Time Estimation

Time Estimation


I am preparing for the Project Management Professional exam offered by the Project Management Institute.  If I pass the 250 questions, I will be certified as a Project Manager.  It is quite a daunting test with lots of memorization of process names, knowledge area, inputs, tools and techniques and outputs to remember for the test.  The best way for me to learn these kinds of concepts is to apply to my every day life.  So here goes on one of the formulas that I need to remember.  In the knowledge area of project time management, there is a section devoted to estimating activity duration.  There is a formula called Beta Distribution or PERT (program evaluation and review technique) that I need to master and instantly recall.  The PERT formula goes like this:

tE=(tO +4tM + tP)/6

tM = most likely, this estimate is based on the duration of the activity given the resources likely to be assigned, their productivity, realistic expectations of availability for the activity, dependencies on other participants, and interruptions.

tO = optimistic, this activity duration based on analysis of the best-case scenario for the activity

tP – pessimistic, the activity duration based on the analysis of the worst-case scenario for the activity.

Let’s apply this to a real world example.

How long will it take me to write my next blog?

Most likely (based on my history of blogging posts, normal work week, normal activity levels) = 7 days

Optimistic (Few distractions, stumble on to something super interesting, high energy) = 3 days

Pessimistic (get sick, super busy at work, travel)= 12 days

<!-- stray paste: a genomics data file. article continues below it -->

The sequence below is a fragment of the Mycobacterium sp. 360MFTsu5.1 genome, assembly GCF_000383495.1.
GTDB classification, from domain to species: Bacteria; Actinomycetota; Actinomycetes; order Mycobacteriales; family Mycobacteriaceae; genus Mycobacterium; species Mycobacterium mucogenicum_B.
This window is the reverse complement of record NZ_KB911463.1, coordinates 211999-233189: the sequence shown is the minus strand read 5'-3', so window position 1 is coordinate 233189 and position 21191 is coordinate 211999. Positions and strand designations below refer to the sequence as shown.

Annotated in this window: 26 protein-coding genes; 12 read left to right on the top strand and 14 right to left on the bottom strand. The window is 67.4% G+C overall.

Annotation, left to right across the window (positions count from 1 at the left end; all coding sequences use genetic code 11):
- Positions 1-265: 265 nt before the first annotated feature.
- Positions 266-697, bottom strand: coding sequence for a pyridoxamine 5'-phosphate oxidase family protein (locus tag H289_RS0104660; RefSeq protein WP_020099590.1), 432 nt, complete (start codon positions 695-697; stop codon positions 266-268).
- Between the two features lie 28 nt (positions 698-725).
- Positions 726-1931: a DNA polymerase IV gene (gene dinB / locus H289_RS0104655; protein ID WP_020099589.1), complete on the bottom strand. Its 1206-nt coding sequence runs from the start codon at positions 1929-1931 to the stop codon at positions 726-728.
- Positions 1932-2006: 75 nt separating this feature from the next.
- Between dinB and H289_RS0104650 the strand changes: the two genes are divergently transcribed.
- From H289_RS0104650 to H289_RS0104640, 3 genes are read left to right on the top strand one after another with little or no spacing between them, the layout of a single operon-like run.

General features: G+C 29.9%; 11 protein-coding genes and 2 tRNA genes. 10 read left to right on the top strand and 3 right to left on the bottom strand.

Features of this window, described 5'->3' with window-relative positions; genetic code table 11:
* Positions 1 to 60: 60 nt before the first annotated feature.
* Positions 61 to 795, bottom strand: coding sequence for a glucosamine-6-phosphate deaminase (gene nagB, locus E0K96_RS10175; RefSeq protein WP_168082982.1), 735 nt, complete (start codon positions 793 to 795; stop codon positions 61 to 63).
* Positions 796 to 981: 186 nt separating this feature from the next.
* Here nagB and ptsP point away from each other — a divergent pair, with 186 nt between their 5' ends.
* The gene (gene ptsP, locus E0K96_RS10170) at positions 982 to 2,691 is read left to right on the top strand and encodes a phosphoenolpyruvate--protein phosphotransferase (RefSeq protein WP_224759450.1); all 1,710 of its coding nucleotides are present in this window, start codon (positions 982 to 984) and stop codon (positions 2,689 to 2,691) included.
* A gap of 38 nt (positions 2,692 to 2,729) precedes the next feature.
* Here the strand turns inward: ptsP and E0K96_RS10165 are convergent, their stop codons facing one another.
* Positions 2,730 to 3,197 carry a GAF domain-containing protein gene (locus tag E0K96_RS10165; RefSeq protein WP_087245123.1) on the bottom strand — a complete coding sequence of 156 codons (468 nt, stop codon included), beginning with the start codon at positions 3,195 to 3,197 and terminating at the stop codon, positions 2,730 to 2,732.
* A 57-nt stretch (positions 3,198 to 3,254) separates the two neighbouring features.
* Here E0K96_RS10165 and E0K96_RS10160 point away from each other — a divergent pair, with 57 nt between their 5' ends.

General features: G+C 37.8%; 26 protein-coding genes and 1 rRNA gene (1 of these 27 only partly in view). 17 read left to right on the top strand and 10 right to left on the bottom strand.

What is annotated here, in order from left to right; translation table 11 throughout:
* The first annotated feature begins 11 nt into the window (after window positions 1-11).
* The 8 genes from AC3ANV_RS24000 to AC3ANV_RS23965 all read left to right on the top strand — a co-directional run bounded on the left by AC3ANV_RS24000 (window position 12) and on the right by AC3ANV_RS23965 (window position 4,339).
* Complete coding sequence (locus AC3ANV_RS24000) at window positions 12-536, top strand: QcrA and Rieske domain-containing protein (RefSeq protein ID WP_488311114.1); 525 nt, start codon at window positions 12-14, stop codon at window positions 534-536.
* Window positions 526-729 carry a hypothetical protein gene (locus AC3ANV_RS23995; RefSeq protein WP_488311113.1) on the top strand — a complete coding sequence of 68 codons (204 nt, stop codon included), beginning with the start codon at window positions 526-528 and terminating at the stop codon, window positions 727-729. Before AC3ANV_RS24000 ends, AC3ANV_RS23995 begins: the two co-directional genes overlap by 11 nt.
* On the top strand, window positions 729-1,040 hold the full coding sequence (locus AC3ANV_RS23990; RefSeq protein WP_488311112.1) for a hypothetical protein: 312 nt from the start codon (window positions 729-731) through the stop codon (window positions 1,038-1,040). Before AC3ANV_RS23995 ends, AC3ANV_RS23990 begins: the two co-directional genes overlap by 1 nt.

tE = (3 + 4(7) +12) /6

tE = (3+24+12)/6

tE = 39/6

tE = 6.5 days

So, now when I get the PERT question, I will remember this post and it will come to me easily.  At least that is the plan.  See you again at this blog site in 6.5 days.  And thanks for letting me practice for the exam through blogging. Now onto work breakdown structure (WBS).


4 thoughts on “Time Estimation

  1. What a great way to help you prepare for the exam! In my work as education & training manager for an engineering firm, I organize a PMP prep course. I know the hours of training and prep required to take this exam. I wish you the best and I’ll be sharing your post with those who took our prep class and are now getting ready for the exam. Good luck!

  2. Thanks for the encouragement. I just watched a Ted Talk on how to memorize. The example was to recall an individual’s name by associating the name with a visual. For example, Mr. Baker (a name) of a person you just met at a party. You need to visualize a picture associated with the name like a vision in your mind of a real baker (profession) with a tall white chef hat, flour on his hands, and smells of good baking. You will remember his name because of this association. I need all the help I can get so I am going to try this technique out at a party I am going to tonight.

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